Old partners, new plastics: Setting politics aside to secure the Beaver County 'cracker' plant
This is the way government is supposed to work.
When Republican Tom Corbett was governor of Pennsylvania, he persuaded Royal Dutch Shell executives to locate a multibillion-dollar petrochemical plant in Beaver County. And when Shell recently announced it was moving forward, current governor and Democrat Tom Wolf praised his predecessor for doing the heavy lifting.
It took both governors and political parties to get the project to the threshold of reality, but Wolf had high praise for Corbett.
“By the time I got to the process, the deals, the big part for the most part was done,” Wolf said. “It was just moving forward with continuing to convince them that this was a really smart investment.”
This is the best economic news in decades. Called a “cracker” plant, the facility will process ethane from the Marcellus shale fields and turn it into the building blocks of plastic — plastic that will be used to make nearly everything. It will take 6,000 construction workers to build the plant and 600 employees to operate it. And it is expected to spawn a new industry here.
It is big political news, too. In this partisan era, the leader of one party frequently gives short shrift to projects started by the leader of the other party. And mutual praise is rare, especially after a bruising political campaign like the one in which Wolf defeated Corbett.
This is how it used to be when government was the catalyst for major economic development, contributing seed money and assistance that would be followed by even greater private investment. It is a calculated gamble but a $1 billion tax credit here is expected to lead to many billions in private investment.
A mixed economy, in which government and business acted as partners, led to unimaginable economic and social prosperity in the past century. In their book “American Amnesia,” Jacob S. Hacker and Paul Pierson argue that too many leaders now see government as the enemy, depriving us of the one-two punch that made us great.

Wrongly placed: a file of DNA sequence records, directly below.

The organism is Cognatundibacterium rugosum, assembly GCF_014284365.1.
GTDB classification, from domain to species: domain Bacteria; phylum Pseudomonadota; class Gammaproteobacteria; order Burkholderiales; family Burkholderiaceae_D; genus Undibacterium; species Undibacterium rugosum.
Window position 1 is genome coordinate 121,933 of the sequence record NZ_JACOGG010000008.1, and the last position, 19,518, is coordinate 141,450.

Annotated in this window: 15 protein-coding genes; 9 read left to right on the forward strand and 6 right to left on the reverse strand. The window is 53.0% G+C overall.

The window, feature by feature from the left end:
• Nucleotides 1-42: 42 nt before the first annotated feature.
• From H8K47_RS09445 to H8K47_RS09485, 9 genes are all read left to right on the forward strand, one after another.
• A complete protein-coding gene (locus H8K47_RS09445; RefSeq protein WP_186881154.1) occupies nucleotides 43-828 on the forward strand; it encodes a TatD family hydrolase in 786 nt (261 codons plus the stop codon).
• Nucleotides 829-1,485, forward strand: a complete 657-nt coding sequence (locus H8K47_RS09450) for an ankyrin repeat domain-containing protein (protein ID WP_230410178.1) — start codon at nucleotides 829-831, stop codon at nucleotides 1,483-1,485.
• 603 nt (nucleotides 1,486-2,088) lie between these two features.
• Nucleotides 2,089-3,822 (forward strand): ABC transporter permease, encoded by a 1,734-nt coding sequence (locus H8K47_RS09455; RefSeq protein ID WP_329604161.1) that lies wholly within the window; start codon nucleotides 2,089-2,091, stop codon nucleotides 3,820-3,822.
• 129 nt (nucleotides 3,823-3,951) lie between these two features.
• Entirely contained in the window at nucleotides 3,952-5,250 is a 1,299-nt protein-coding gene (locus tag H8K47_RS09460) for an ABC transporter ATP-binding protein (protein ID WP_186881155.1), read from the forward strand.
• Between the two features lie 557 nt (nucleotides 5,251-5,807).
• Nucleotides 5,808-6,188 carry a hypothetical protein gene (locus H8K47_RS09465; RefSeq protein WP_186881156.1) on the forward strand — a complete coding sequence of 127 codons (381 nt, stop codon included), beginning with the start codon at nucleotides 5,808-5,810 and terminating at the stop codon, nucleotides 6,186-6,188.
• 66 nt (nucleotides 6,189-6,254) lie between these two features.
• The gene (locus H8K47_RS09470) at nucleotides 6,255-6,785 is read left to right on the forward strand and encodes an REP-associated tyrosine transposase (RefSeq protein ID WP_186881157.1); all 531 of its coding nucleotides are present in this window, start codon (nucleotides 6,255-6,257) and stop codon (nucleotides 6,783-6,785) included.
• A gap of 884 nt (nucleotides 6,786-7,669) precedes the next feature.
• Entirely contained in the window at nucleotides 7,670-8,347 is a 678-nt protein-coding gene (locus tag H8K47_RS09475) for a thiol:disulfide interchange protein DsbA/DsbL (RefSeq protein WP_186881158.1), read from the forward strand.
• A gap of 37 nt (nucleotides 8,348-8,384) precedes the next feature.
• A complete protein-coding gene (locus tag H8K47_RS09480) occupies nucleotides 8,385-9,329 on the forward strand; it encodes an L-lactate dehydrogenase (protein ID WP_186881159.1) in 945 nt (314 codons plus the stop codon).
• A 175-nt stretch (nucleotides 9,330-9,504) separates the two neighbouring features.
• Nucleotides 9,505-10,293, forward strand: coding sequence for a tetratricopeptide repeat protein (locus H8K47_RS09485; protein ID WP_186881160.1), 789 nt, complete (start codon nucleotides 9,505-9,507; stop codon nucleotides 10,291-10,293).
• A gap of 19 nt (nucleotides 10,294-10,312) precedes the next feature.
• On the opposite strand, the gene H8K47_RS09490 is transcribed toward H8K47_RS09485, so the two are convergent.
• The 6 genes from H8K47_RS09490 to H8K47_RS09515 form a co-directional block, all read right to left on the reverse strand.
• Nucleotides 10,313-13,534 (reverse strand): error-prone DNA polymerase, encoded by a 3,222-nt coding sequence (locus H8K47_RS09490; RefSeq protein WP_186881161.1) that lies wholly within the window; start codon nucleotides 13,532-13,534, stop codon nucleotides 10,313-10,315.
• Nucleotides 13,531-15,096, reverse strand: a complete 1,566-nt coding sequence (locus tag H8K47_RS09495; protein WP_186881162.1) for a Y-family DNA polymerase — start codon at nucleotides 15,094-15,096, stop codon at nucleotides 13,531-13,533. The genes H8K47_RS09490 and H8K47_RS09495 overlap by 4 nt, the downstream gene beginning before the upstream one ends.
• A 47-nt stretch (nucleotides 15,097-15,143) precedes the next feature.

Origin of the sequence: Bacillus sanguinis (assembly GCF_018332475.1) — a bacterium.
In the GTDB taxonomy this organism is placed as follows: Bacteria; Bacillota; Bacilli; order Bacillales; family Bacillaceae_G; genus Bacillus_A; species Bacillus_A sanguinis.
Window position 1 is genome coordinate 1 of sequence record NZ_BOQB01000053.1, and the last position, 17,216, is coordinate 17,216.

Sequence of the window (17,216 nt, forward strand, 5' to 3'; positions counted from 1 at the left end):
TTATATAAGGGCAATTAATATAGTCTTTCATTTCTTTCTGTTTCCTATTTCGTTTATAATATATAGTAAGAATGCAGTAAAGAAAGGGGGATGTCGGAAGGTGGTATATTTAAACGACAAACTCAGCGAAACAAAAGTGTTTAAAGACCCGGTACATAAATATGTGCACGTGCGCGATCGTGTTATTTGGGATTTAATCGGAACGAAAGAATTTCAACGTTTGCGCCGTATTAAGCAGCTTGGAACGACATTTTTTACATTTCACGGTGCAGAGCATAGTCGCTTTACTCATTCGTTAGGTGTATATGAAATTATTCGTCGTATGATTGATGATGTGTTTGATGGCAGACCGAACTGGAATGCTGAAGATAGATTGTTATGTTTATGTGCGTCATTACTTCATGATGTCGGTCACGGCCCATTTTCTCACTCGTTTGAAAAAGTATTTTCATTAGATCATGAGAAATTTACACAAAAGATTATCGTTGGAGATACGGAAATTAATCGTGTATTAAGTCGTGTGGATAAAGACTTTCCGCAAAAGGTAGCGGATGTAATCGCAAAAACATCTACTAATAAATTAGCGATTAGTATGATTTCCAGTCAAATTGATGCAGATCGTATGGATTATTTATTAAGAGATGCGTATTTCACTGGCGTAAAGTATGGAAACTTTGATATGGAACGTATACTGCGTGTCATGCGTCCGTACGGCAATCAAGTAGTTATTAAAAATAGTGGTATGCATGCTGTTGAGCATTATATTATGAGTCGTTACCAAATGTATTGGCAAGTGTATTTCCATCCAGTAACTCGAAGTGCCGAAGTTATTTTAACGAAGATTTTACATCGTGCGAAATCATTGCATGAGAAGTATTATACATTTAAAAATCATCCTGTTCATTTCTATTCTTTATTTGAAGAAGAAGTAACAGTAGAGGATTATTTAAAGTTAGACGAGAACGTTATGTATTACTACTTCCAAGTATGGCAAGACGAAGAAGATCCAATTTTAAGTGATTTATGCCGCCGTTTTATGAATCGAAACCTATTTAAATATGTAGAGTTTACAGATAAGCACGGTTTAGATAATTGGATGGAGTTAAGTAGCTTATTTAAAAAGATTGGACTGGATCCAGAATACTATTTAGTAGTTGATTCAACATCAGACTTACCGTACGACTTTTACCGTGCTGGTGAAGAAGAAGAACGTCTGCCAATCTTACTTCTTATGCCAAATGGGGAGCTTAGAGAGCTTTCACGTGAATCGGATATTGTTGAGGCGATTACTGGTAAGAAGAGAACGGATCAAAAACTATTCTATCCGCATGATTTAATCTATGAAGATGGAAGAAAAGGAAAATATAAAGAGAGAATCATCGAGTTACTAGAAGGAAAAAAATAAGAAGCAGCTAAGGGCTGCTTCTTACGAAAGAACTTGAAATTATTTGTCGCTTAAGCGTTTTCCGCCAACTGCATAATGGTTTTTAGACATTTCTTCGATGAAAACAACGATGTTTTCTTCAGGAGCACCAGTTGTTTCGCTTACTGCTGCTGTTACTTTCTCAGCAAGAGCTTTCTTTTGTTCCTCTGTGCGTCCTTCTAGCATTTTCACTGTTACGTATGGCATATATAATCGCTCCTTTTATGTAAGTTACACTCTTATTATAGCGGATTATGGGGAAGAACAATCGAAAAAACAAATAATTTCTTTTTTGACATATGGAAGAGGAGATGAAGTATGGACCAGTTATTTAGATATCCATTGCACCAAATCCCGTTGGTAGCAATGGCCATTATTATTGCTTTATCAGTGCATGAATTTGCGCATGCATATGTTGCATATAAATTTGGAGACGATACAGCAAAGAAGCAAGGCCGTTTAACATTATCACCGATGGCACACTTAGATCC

Government and business acting in tandem first built Pittsburgh, then transformed it. The mixed economy became a Pittsburgh trademark. Democrat and post-World War II mayor David L. Lawrence partnered with business to save the city. Republican leader Elsie Hillman spent her life bringing business and industry to the table for too many civic projects to mention.
Corbett said that he never doubted Wolf would keep the project moving because it was supported by Democrats, Republicans and business and union leaders. But everybody gets this, and guys like Corbett and Wolf can point to a lesson from generations ago.
Way back in 1967, in “The Graduate,” young Ben Braddock is collared by a family friend who offers the directionless lad some unsolicited career advice.
“I just want to say one word to you. Just one word. Plastics,” the older man says. “There's a great future in plastics. Think about it.”
Joseph Sabino Mistick, a lawyer, law professor and political analyst, lives in Squirrel Hill (joemistick.com).